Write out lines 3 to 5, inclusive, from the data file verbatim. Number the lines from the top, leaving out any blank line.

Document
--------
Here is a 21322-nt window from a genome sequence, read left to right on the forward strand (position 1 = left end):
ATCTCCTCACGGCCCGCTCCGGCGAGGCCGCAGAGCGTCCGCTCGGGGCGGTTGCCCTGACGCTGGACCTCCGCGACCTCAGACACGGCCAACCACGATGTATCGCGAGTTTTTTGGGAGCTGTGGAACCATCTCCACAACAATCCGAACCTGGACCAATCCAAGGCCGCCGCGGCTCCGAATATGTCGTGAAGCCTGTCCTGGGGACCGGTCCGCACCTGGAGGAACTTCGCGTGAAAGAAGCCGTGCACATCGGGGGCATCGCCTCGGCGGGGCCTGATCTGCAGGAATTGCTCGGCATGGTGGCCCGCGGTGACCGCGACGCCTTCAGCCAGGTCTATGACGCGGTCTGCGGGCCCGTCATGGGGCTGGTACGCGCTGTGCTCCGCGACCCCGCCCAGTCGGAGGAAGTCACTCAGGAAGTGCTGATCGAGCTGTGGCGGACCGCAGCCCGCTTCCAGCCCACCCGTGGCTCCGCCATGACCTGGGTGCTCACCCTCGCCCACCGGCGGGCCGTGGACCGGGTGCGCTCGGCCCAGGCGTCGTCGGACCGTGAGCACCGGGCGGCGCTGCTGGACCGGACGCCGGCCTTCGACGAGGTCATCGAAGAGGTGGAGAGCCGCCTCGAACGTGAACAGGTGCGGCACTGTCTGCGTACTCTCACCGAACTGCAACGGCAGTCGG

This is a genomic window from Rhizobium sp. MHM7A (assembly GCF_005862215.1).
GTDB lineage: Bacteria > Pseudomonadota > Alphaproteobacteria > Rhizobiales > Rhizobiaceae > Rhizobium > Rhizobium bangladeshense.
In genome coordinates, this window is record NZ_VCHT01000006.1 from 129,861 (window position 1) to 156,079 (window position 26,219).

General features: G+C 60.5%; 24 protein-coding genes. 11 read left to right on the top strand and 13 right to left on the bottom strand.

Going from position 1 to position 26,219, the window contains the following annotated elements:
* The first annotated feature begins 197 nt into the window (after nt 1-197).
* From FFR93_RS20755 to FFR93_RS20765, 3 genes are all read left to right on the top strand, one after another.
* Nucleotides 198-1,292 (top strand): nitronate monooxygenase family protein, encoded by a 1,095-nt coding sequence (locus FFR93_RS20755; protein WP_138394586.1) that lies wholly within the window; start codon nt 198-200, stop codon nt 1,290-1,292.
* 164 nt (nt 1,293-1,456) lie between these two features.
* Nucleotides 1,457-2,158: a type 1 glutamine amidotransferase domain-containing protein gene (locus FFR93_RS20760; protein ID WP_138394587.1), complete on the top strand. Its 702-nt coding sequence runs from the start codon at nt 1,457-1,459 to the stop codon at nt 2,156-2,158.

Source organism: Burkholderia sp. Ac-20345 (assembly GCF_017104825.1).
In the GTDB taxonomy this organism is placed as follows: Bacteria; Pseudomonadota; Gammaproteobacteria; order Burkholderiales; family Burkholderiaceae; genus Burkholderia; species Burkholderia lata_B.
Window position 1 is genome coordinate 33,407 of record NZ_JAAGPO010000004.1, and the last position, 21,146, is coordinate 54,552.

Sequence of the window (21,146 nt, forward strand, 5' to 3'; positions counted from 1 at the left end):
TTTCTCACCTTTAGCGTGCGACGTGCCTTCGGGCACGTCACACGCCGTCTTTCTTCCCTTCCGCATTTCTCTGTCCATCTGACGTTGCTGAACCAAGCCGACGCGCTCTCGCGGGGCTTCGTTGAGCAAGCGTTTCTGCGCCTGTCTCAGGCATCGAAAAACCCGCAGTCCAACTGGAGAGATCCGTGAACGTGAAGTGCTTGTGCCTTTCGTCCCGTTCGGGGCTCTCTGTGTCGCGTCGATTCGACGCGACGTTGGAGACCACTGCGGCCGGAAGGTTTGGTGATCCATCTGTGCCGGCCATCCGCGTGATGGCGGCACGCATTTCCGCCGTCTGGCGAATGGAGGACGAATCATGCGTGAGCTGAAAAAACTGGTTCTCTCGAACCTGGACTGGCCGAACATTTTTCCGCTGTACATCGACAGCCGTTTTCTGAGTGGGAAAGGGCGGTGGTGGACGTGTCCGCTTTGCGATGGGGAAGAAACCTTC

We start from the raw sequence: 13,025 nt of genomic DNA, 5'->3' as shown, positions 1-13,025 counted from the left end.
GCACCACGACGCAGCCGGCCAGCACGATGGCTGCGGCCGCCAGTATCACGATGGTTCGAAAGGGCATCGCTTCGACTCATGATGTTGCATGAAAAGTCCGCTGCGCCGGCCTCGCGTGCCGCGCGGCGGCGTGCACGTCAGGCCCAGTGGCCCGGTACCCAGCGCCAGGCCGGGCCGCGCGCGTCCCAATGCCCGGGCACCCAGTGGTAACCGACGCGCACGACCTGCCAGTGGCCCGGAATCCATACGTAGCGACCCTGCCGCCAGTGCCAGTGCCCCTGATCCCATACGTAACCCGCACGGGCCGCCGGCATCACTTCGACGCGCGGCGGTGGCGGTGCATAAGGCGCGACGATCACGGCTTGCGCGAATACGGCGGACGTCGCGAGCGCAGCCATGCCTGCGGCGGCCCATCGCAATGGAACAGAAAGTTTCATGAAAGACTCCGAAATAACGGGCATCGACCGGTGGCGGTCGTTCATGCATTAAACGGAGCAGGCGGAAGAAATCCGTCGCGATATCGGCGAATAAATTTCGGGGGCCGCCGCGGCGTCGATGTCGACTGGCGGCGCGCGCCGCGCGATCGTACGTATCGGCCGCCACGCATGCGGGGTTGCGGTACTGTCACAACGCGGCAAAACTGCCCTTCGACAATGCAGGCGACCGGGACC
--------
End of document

This is a genomic window from Rhizobium sp. MHM7A (assembly GCF_005862215.1).
GTDB lineage: Bacteria > Pseudomonadota > Alphaproteobacteria > Rhizobiales > Rhizobiaceae > Rhizobium > Rhizobium bangladeshense.
In genome coordinates, this window is record NZ_VCHT01000006.1 from 129,861 (window position 1) to 156,079 (window position 26,219).